By the bioMérieux Connection Editors
Tomorrow marks the 39th annual International IV Nurses Day, created in 1980 by the Infusion Nurses Society to acknowledge the special skills that IV nurses bring to a medical team. Over time, infusion therapy has become much more common, shifting from a measure used only for extremely ill patients to a treatment method for more than 90 percent of hospitalized patients.
Most hospital staff nurses regularly assist with infusion therapy and certified registered nurses of infusion (CNRI®s) can offer additional expertise and experience. Since most patients who are admitted to a hospital get IV access at some point during their stay, proper placement and care are vital for patient comfort.
IV nurses’ expertise with vascular access devices (VADs), as well as peripherally inserted central catheters (PICCs) is especially valuable when it comes to infection prevention. An article in Advance Healthcare Network Nursingdiscusses a study conducted at Michael Reese Hospital and Medical Center in Chicago, where researchers concluded, “The presence of a dedicated IV therapy service team significantly lessens the incidence of IV-related complications. The study noted that uniform catheter insertion technique and routine IV site monitoring contribute to the reduced rate. However, the greatest single factor contributing to lower complication rates is the timely removal of IV catheters.”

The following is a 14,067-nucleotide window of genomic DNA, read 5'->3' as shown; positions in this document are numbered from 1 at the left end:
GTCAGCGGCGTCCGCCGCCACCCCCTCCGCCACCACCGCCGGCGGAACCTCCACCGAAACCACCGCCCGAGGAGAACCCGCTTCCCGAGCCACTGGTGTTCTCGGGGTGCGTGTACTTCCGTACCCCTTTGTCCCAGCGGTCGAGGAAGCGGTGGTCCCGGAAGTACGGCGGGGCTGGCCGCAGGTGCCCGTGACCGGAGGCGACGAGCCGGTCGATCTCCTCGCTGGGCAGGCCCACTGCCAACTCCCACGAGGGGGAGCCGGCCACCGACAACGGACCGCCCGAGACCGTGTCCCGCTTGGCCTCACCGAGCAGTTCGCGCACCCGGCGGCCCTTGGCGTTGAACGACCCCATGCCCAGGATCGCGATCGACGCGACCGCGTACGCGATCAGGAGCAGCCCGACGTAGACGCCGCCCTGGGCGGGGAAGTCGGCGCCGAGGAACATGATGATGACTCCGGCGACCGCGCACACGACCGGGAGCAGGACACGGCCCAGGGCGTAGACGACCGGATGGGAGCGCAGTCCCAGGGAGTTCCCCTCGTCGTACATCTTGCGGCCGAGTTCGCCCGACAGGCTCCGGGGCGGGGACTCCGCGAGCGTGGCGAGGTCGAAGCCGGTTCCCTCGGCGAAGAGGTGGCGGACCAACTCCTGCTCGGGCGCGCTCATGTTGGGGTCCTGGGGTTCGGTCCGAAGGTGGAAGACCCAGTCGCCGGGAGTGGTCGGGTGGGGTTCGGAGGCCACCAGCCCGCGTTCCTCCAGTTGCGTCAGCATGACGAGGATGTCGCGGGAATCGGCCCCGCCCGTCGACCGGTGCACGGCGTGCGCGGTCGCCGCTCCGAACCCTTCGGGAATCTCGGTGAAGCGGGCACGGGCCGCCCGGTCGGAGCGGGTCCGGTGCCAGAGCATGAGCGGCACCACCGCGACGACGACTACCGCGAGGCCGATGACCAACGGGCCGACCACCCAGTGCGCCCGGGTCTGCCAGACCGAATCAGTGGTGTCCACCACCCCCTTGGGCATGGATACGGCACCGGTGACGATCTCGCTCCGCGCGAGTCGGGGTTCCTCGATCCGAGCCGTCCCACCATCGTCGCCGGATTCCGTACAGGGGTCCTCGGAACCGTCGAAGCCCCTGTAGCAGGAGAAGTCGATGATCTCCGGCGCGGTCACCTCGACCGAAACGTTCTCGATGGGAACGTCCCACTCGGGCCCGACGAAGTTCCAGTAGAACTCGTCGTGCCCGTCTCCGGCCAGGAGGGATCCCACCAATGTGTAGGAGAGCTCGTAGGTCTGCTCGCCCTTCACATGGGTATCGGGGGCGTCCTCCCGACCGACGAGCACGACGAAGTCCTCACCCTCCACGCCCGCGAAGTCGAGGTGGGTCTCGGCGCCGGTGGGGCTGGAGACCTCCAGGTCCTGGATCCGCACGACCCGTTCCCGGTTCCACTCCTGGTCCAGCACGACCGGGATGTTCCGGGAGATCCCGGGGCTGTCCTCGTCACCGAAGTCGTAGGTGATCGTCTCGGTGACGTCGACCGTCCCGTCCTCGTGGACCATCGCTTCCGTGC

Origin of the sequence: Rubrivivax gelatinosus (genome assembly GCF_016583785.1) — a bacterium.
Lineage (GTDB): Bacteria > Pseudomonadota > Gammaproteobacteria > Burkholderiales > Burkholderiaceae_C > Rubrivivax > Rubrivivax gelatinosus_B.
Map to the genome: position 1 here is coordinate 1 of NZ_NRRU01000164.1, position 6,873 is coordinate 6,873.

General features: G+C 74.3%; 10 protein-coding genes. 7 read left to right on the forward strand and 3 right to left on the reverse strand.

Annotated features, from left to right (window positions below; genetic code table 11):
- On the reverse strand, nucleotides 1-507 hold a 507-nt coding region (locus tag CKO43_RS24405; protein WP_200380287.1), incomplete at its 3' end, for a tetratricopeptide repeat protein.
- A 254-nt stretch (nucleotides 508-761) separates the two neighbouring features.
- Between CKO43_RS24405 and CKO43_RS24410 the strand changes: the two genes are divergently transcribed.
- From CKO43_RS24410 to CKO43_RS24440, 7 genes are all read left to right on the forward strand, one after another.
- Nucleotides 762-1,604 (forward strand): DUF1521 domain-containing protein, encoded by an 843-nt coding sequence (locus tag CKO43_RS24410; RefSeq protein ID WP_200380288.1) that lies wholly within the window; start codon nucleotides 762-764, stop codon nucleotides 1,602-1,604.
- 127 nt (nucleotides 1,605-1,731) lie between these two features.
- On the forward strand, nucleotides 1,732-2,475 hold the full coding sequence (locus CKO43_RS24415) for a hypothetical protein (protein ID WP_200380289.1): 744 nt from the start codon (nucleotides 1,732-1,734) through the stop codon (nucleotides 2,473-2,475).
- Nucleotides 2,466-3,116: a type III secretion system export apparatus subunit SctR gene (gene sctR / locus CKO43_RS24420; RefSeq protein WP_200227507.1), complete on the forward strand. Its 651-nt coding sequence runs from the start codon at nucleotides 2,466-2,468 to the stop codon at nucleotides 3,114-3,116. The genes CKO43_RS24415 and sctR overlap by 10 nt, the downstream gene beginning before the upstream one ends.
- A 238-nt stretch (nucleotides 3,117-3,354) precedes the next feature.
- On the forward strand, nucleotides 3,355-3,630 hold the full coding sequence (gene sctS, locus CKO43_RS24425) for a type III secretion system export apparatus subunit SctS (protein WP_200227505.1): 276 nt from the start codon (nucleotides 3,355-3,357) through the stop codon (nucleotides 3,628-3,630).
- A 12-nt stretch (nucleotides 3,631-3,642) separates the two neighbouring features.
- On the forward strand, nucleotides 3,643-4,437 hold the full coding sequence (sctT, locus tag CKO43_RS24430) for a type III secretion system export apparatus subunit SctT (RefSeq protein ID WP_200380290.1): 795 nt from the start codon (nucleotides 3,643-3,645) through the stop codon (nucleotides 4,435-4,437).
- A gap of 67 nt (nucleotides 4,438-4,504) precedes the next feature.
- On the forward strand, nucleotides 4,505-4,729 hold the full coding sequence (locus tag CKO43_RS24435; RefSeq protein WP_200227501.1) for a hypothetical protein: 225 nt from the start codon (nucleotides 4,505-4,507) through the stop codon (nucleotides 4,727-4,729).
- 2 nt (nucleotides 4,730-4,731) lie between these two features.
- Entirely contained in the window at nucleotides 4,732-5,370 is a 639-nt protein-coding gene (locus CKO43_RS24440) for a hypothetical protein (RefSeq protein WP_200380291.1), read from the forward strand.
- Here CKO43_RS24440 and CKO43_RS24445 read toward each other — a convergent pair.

Additionally, many patients in the hospital receive antibiotic treatment intravenously, and because nurses are on the front lines of patient care, they have an important role to play in antibiotic stewardship. Historically, nurses have been excluded from guidelines for developing and implementing antibiotic stewardship programs (ASPs), however, recently there has been more dialog on the subject, and guidelines have evolved to include nurses as part of the ASP team.
In a pilot program at the Pomona Valley Medical Center in Los Angeles reported in Contagion Live, “The staff nurses proved to be an asset to the goals of the interdisciplinary rounds and fitting advocates of antibiotic stewardship. Their routine duties, including continuous monitoring of patient symptoms and responses to therapy, obtaining laboratory testing and receiving results, administering and reviewing medications, and assisting in the coordination of patient discharge, put them in an ideal position to perform timely intervention.”
As the program progressed, nurses began to have discussions more frequently with prescribers about the necessity of antibiotics, acid suppressants, and invasive catheters. Some of those discussions resulted in agreement between the nurse and prescriber, and appropriate therapeutic modifications or discontinuations were made.
The authors of the Contagion Live article conclude that, “Nurses are valuable contributors to antibiotic stewardship efforts but are widely underrecognized and thus underutilized for such roles. It is our hope that other institutions will actively involve their bedside nursing staff in antibiotic stewardship efforts, as well as share their approaches and outcomes, to shed more light on how best to partner with nurses to improve antibiotic use.”
Opinions expressed in this article are not necessarily those of bioMérieux, Inc.